> Secured Vs. Unsecured Loan: What's the Difference?
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Secured Vs. Unsecured Loan: What’s the Difference?
Shiv Nanda
Nov 25 • 3 mins read

Secured Vs. Unsecured Loan: What’s the Difference?

3 mins read

There are two different types of loans: secured loans and unsecured loans. Knowing the difference between the two is an important step towards achieving financial literacy that can have a long-term effect on your financial health.

The basic difference between the two is – a secured loan needs the borrower to provide collateral while an unsecured loan does not. This small difference has a huge impact on practically all aspects of the loan – borrowing limit, interest rate and repayment terms. Let’s understand more about these two loan types.

What Is an Unsecured Loan?

As the name suggests, an unsecured loan is not backed by collateral such as gold, home, land, etc. Unsecured loans pose a maximum risk to the lenders, and therefore they are offered at high-interest rates.

Features of Unsecured Loans

  • High-interest rates
  • Smaller loan amounts

Advantages of Unsecured Loans

  • Convenient and easy to meet criteria
  • Timely loan repayments help improve your credit score
  • Use it as you please – for any purpose
  • If you fail to repay your loan, the lender cannot automatically take your assets

Disadvantages of Unsecured Loans

  • Because of the high-interest rates on unsecured loans, you end up paying more than you had bargained for
  • Shorter repayment schedules
  • Missed payments can harm your credit score

Some Examples of Unsecured Loans

Credit Cards

Although there are different types of credit cards, a typical credit card bills you once a month and charges interest on the outstanding balance every month.

Personal Loans

These loans are flexible and can be used for many purposes, such as education, medical, wedding, mobile phone purchase, travel, etc. The loan amount range can vary from a few thousand to a few lakh depending upon your credit history and repayment capacity.

Personal Lines of Credit

A personal line of credit is similar to a credit card. It has an approved credit limit that you can use as you please. However, it has much lower interest rates than credit cards. Moreover, the interest is applied only on the amount you withdraw from your credit line.

What Is a Secured Loan?

A secured loan is protected by an asset. The loan is given by the financial institution after a valuable asset, such as house, car, land, gold, etc. is used as collateral or security for the loan. A secured loan poses minimal risk to the potential lender.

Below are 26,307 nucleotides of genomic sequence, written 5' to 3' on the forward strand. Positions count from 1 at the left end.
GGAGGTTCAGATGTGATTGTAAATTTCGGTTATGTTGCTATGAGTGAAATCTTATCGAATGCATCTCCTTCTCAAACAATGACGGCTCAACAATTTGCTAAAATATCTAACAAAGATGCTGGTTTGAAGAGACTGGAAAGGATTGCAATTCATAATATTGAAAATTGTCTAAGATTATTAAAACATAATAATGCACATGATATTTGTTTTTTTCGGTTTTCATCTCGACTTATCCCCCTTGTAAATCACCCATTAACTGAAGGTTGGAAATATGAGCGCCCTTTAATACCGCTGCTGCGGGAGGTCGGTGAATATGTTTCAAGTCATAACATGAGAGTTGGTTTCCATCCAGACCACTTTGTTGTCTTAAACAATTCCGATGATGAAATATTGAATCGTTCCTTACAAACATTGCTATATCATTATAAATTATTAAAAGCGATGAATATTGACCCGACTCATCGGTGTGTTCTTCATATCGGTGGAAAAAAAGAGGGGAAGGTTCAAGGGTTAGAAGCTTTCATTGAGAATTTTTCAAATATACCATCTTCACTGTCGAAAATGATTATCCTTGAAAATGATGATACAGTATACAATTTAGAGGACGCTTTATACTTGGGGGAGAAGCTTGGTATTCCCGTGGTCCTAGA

Features of Secured Loans

  • Difficult to qualify for
  • High borrowing limits
  • Long repayment tenure

Advantages of Secured Loans

  • Lower interest rates
  • Longer repayment schedules
  • Consistent and timely loan repayments can boost your credit score

Disadvantages of Secured loans

  • If you can’t repay the secured loan, the lender can sell the collateral to recover the loan money
  • If you default on your loan, you can harm your credit score

Some Examples of Secured Loans

Home Loan

This is a loan you take to finance your home purchase. Here, the home is the collateral to get the loan.

Car Loan

A car/auto loan is a loan you take to finance your vehicle purchase. The car or the vehicle is the collateral here.

Loan Against Property (LAP)

You can get this secured loan by mortgaging your residential, commercial, or industrial property. Typically, when you put up your home as collateral, you can get a secured loan at the lowest interest rate.

Gold Loan

Using gold as collateral, you can get a secured loan from banks and financial institutions. Banks usually approve a loan amount that is 70-80% of the gold value.

Loan Against Investment Papers

Investments are not made for liquidity, but they are valuable and can be used as collateral to get a secured loan from banks and financial institutions.

Secured loan vs. Unsecured Loan: The Summary of Differences

Unsecured Loan Secured Loan
Not protected by any collateral Connected to a piece of collateral like home, car, etc.
High risk for lenders Low risk for lenders
If you default on the loan, the lender can’t automatically take your valuable assets The lender can take possession of the collateral if you don’t repay the loan as agreed
Comparatively higher interest rates Lower interest rates
Low borrowing limits High borrowing limits
Easy to qualify for Difficult to qualify for
Examples: Home loans, car loans Examples: credit cards, personal loans, personal lines of credit

Secured loan vs. Unsecured loan: Which Is Right for You?

Now that you know the differences between a secured and unsecured loan, you’ll be in a better position to choose the right option depending on your unique needs. But before you make any decision, consider checking your credit report and credit score. Knowing your credit score can help you make an informed borrowing decision.

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